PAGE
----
A short history of Fez The oldest of Morocco’s four imperial capitals and the most intact medieval city in the Arab world, Fez thrills all the senses: a torrent of haunting and exquisite sounds, countless visual details, and unfiltered scents.
It has the French-built Ville Nouvelle of other Moroccan cities – familiar and contemporary in looks and urban life – but a quarter or so of Fez’s one-million-plus inhabitants continue to live in the extraordinary Medina-city of Fez el Bali, which owes little to the West besides electricity and tourists.
The old town in particular seems to be suspended in time between the Middle Ages and the modern era more than any other Moroccan city.
When the city’s founder, Moulay Idriss I, died in 791 AD, Fez was little more than a village on the east bank of the Oued Boukhrareb.
It was his son, Idriss II, who really began the city’s development, at the beginning of the ninth century, by making it his capital and allowing in refugees from Andalusian Cordoba and from Kairouan in Tunisia – at the time, the two most important cities of western Islam.
The impact of these refugees on Fez was immediate and lasting: they established separate, walled towns on either riverbank (still distinct quarters today), and provided superior craftsmanship and mercantile experience for Fez’s industrial and commercial growth.
It was at this time, too, that the city gained its intellectual reputation – the tenth-century Pope Sylvester II studied here at the Kairaouine University, technically the world’s first, where he is said to have learned the Arabic mathematics that he introduced to Europe.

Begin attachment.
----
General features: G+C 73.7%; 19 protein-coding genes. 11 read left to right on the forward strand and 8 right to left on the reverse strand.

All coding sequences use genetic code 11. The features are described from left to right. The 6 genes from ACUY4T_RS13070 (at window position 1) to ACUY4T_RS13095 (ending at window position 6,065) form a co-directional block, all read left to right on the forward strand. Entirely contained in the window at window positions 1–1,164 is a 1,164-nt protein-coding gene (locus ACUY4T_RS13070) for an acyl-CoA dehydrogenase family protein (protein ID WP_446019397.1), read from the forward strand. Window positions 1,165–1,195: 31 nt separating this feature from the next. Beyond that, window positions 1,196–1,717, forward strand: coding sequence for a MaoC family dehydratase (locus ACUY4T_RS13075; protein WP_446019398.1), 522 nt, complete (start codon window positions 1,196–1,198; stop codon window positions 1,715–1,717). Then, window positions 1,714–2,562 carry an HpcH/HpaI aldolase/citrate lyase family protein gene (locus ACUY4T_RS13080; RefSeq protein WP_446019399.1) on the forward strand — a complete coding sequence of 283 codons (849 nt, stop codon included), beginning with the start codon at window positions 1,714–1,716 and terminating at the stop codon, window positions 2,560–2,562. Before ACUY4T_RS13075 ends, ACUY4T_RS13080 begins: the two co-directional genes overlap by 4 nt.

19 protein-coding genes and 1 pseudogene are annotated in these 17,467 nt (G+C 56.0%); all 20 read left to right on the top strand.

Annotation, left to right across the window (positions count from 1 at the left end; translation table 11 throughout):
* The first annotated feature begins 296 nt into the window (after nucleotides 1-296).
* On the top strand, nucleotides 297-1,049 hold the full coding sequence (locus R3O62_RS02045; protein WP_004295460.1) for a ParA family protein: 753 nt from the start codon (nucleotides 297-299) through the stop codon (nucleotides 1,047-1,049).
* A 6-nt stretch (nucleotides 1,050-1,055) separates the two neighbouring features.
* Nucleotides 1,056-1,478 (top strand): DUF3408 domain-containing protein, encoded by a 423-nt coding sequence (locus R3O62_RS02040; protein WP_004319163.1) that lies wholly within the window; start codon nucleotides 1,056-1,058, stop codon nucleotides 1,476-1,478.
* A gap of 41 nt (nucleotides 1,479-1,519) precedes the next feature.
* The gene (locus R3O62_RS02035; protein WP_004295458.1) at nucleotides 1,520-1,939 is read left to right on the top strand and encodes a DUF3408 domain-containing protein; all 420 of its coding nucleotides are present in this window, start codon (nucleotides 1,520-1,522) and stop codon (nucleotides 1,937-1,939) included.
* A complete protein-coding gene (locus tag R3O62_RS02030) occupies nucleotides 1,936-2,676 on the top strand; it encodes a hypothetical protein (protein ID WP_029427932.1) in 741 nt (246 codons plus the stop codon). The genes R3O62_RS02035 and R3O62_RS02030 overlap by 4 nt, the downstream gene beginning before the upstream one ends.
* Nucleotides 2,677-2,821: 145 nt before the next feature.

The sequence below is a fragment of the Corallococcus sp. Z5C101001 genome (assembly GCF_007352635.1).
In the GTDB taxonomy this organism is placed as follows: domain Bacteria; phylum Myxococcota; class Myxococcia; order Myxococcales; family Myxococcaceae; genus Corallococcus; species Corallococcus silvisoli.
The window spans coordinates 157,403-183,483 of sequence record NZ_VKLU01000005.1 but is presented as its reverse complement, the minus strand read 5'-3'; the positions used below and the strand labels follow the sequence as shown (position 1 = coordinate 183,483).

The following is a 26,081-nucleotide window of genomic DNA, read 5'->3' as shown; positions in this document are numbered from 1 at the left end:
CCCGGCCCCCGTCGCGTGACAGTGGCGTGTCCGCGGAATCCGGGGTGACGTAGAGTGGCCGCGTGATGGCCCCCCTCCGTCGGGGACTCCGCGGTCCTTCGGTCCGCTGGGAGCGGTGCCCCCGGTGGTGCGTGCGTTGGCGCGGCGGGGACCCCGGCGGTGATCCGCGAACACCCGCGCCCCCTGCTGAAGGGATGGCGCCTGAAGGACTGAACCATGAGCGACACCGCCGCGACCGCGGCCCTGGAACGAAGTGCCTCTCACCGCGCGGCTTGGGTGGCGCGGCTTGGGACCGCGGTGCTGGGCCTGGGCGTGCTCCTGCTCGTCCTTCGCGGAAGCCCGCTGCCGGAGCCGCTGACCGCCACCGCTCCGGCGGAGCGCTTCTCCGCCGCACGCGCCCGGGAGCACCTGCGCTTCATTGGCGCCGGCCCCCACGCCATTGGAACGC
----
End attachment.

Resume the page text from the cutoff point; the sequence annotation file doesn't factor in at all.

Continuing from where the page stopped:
The seat of government – and impetus of patronage – shifted south to Marrakesh under the Berber dynasties of the Almoravids (1062–1145) and Almohads (1145–1248). But with the conquest of Fez by the Merenids in 1248, and their subsequent consolidation of power across Morocco, the city regained its pre-eminence and moved into something of a “golden age”. Alongside the old Medina, the Merenids built a massive royal city – Fez el Jedid or New Fez – which reflected both the wealth and confidence of their rule. Continued expansion, once again facilitated by an influx of refugees, this time from the Spanish reconquest of Andalusia, helped to establish the city’s reputation as “the Baghdad of the West”
After the collapse of the Merenids, Fez became more isolated under the Saadians and Alaouites, and French colonial control gave the city little more than a provincial existence.
Mohammed V kept Rabat as the French capital, despite the crucial role the Fassis played in the fight for independence (a time period vividly described in Paul Bowles’ book The Spider’s House), dooming the city to further decline.
If UNESCO had not inscribed it on their World Heritage list in 1981, it seems likely that much of the old city would have been threatened by extensive physical collapse.